I knew I was going to like this book on the second page! Strickland had read a Christian book that said all women long to be princesses. She certainly hadn't felt that way! In fact, her mother had to bribe her as a child to wear dresses!
She then begins to deal with this modern, worldly stereotype of the Christian woman, revealing instead, God's plan for women. “So,” she says, “this book is a celebration of the diversity of God's calling to all people. … He wants you to contribute any way you can. You are not limited to gender based work...” (23)
She addresses cultural differences. If a society is cannibalistic or centers on terrorism, we will fight to change it. If the culture suppresses women, makes them wear total covering or forbids their education, well, that's just “cultural differences” and should be tolerated.
She speaks about prostitution, that it is supposed to be “liberating.” She says, “Eighty-six per cent of women who are involved in prostitution around the world would do anything else – anything else – if they thought they could.” (40) It is oppression, not liberation. She notes that Sweden has taken the radical move of criminalizing men. Being a prostitute is not illegal in Sweden but visiting one is. (44)
She is ruthless on those who proclaim women cannot preach. “This lie was, and is,” she writes “believed by men because it feeds some sort of ego and affords them power.” (44)
She explains that men and women were created equal (she addresses the Hebrew of Gen. 2:18,20). That undermines the idea of gender discrimination. Subordination of women was not part of God's original design for humanity.
Strickland is saddened that the church, rather than being the entity to model empowering women, it continues in its reluctance to do so. Rather than being salt and light, it is stuck in the Dark Ages and is a stench in the nostrils of God. (77) “...[T]rue biblical feminism is...based on the fundamental principles of equality and dignity. … The Bible simply does not support the doctrine of authoritarian male headship and female subjugation.” (66) She notes that Scripture texts used subjugate women need to be read in context and accurately interpreted.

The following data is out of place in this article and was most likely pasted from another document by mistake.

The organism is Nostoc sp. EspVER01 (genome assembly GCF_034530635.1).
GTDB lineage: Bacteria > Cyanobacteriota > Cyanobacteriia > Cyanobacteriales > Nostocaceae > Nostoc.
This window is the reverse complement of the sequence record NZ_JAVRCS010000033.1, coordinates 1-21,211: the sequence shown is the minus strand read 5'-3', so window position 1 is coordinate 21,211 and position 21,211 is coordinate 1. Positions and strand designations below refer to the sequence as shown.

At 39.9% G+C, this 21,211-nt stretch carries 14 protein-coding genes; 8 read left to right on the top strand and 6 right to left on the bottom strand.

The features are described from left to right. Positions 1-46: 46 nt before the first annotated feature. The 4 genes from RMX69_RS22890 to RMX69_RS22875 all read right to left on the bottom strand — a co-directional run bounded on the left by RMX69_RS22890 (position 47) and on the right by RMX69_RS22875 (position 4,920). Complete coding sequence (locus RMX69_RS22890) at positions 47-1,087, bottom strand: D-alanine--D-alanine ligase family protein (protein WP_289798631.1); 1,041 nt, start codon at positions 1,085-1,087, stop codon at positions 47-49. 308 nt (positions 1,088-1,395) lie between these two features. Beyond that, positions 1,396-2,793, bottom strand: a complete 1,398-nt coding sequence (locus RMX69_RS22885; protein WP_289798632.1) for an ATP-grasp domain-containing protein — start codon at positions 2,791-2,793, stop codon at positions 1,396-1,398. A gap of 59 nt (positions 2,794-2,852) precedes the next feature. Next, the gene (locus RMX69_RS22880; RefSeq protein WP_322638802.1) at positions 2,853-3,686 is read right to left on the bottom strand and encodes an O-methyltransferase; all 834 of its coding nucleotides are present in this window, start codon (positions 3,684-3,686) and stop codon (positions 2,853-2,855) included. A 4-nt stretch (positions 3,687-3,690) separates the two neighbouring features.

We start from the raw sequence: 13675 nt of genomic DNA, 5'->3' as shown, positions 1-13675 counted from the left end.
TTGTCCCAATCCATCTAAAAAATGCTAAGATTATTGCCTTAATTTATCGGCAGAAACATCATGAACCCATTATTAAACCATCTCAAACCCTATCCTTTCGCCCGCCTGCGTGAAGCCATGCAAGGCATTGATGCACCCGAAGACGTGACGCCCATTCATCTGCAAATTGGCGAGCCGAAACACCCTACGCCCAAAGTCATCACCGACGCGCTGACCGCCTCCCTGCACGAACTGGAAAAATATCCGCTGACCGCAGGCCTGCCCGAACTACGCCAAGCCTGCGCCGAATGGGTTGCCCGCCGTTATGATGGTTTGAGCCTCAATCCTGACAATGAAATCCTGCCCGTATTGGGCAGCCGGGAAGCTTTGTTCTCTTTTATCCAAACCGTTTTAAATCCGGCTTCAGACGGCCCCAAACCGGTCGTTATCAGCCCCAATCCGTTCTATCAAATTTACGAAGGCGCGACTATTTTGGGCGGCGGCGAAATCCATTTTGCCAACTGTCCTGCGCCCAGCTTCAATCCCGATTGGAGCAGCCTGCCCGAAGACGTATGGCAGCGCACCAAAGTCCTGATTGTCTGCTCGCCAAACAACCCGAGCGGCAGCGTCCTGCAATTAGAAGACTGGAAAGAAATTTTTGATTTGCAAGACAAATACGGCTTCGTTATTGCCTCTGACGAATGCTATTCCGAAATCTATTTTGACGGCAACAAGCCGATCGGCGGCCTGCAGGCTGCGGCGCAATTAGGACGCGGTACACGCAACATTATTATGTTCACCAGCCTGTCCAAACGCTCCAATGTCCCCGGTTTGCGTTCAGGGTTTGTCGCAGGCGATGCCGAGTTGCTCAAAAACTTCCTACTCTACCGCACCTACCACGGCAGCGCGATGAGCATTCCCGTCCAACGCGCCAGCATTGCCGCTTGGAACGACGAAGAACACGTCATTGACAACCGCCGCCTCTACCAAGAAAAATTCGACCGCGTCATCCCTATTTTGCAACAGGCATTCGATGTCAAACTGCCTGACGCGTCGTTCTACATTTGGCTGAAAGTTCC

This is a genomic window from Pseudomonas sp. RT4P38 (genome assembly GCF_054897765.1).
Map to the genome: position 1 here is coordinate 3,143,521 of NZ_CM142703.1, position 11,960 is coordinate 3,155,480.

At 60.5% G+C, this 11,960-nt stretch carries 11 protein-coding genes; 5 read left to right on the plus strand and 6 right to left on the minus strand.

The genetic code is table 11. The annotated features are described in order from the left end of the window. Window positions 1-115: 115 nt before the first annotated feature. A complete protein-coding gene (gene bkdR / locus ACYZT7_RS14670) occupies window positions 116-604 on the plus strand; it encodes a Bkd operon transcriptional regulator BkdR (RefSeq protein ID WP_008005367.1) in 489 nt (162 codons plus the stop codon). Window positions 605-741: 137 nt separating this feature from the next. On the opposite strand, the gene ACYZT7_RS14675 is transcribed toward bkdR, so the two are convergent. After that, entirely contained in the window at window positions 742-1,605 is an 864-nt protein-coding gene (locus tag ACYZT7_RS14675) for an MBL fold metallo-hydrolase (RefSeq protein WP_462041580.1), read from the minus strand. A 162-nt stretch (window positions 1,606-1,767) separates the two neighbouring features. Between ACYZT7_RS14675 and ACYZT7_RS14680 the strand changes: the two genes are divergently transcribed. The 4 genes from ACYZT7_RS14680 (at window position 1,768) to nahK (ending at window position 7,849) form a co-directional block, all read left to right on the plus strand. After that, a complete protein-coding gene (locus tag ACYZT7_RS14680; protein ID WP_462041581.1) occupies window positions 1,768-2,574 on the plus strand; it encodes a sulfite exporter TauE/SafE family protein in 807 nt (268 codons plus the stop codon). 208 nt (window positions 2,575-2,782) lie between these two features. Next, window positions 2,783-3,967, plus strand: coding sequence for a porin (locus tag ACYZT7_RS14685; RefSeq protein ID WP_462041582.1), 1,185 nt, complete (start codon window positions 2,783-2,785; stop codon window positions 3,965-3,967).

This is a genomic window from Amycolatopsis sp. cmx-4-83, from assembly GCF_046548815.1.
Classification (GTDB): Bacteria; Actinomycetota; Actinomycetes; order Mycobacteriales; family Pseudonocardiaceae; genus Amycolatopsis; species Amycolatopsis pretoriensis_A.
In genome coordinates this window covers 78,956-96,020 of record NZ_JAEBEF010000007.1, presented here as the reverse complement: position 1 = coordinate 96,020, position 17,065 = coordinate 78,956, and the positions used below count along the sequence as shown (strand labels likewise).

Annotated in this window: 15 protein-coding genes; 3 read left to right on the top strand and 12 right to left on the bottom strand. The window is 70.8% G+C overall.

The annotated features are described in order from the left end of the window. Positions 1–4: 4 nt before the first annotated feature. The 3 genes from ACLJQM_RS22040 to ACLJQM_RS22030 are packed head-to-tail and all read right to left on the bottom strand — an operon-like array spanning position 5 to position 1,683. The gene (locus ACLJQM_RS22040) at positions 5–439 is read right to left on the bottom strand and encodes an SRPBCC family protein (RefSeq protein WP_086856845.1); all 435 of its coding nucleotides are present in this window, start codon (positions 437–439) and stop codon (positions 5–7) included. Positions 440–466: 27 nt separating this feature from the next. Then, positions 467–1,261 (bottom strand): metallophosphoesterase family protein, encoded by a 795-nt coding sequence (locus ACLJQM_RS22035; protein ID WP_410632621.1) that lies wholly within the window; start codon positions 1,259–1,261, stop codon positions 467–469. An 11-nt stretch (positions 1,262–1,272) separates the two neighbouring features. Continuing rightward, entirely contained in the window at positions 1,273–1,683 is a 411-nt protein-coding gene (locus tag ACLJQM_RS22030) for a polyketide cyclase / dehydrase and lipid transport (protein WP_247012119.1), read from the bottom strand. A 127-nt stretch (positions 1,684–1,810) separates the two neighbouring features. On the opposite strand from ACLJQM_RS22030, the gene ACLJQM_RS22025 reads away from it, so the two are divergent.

On marriage, she writes, “The beautiful picture of marriage, of love and mutual submission, where two people become better together than they were apart, has been turned into a travesty of control and oppression. One person – always the woman – has to become less in order for the system to work.” (68)
Strickland takes a deep look at Scripture in the second part of her book. Jesus, she writes, “vigorously promoted the dignity and equality of women in the midst of a very male-dominated society.” (101) “He quite directly rejected the stereotype that a woman's place is in the home.” (105) She takes a deeper look at I Corinthians 14:26-37 and I Timothy 2.
Strickland is on a mission – to see His kingdom come. “Galatians isn't just a nice idea – it's the reality of how God wants the world to be.” (154) (Gal. 3:28, "...no longer male and female, you are one in Christ Jesus.")
Be prepared! Strickland has got it right! Women, if you think you've been relegated to second class citizenship in God's kingdom, read this book!
About the Author: Danielle Strickland is a Major in the Salvation Army in Canada. A gifted evangelist, she is widely sought after as a speaker. She and her husband, also a Salvation Army officer, have two young children. Read more about her on Wikipedia: http://en.wikipedia.org/wiki/Danielle_Strickland
I received a copy of this book from the publisher for the purpose of this review.